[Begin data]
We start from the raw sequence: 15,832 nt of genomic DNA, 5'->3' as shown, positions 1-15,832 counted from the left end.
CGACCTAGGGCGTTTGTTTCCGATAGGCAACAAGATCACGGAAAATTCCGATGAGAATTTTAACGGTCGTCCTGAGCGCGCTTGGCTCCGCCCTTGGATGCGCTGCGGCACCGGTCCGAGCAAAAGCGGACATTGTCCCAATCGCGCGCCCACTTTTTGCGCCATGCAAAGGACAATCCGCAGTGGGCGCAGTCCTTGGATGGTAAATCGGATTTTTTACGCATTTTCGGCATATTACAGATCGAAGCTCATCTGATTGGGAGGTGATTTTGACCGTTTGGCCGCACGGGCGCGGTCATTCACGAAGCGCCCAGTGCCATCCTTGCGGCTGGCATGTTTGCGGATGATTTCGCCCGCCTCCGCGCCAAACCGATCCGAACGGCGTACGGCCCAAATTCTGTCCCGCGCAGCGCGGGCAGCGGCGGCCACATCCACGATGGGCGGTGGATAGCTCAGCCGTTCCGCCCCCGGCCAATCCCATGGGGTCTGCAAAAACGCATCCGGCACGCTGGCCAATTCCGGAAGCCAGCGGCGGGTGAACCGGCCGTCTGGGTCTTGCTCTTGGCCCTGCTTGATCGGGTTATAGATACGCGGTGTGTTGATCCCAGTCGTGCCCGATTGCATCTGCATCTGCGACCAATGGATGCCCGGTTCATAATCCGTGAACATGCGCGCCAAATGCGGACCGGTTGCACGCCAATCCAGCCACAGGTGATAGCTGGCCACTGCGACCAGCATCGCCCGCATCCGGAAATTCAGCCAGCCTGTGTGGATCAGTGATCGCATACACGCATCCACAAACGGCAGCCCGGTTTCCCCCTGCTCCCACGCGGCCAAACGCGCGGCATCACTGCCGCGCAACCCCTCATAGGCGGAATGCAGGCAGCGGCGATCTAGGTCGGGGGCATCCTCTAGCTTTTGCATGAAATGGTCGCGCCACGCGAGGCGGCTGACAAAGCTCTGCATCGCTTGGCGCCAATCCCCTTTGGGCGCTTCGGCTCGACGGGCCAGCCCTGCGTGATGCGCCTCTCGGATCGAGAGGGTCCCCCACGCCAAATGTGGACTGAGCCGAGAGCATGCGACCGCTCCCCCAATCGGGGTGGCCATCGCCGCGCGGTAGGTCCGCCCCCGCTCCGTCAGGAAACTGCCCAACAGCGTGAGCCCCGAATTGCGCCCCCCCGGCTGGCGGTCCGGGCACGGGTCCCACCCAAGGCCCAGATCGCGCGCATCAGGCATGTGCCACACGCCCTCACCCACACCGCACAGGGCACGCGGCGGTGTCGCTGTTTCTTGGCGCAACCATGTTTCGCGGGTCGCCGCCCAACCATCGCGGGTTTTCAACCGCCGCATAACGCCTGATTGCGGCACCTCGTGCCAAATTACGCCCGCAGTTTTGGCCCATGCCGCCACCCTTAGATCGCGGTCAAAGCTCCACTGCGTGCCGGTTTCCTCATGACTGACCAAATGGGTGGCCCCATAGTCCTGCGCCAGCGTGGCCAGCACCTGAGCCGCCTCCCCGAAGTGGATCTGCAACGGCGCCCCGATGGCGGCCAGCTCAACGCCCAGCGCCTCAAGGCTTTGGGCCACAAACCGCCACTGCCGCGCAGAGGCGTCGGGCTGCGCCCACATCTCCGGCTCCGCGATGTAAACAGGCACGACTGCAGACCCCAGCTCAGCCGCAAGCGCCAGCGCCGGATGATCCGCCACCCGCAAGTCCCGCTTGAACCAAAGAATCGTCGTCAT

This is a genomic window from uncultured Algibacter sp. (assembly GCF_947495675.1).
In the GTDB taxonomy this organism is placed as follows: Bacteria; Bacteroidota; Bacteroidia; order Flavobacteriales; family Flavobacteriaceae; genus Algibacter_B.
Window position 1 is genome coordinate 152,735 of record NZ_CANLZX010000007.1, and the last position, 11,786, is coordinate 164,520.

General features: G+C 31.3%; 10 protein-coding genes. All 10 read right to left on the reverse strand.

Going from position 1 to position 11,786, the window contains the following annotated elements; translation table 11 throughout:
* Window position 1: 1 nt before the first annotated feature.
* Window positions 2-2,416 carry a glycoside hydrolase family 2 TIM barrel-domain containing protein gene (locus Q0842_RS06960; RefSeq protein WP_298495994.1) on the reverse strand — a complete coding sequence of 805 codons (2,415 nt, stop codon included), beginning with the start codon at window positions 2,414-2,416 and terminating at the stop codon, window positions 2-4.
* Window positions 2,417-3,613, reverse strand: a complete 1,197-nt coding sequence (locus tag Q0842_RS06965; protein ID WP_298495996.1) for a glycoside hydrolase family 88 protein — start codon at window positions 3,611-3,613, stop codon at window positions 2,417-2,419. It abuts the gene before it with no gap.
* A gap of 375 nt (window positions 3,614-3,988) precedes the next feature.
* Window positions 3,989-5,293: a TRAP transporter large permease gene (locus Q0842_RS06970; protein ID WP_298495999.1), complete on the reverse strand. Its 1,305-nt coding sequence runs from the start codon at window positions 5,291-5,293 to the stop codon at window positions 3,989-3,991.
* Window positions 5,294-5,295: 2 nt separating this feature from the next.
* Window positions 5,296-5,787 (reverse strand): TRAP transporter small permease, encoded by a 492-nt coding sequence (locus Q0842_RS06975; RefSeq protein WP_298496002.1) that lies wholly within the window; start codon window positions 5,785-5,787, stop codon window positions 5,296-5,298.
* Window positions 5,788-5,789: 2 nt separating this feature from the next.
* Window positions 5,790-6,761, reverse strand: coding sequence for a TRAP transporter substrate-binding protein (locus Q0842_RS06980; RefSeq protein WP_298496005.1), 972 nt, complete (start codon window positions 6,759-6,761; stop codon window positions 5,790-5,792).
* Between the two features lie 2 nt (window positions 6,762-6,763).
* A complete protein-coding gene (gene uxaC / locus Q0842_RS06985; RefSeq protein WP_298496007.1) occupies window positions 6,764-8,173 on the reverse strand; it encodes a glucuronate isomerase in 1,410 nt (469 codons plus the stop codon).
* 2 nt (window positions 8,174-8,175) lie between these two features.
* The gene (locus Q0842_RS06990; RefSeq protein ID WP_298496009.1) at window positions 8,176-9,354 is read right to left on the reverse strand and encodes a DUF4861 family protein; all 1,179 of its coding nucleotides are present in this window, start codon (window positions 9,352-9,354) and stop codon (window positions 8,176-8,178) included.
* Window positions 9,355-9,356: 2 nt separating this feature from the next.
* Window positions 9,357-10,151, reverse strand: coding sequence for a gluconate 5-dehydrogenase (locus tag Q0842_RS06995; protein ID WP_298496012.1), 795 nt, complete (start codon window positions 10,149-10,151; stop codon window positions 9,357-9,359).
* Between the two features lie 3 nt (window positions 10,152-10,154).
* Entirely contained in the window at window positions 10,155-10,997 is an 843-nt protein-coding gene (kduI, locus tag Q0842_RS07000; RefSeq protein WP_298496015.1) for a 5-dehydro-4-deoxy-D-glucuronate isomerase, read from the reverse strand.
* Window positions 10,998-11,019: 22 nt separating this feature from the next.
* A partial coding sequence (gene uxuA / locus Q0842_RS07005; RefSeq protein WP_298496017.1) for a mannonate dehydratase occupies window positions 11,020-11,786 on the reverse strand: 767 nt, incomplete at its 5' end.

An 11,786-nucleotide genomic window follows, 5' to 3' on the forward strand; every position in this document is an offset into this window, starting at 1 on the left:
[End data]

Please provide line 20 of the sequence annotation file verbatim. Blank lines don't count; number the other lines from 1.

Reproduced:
* The gene (locus Q0842_RS06990; RefSeq protein ID WP_298496009.1) at window positions 8,176-9,354 is read right to left on the reverse strand and encodes a DUF4861 family protein; all 1,179 of its coding nucleotides are present in this window, start codon (window positions 9,352-9,354) and stop codon (window positions 8,176-8,178) included.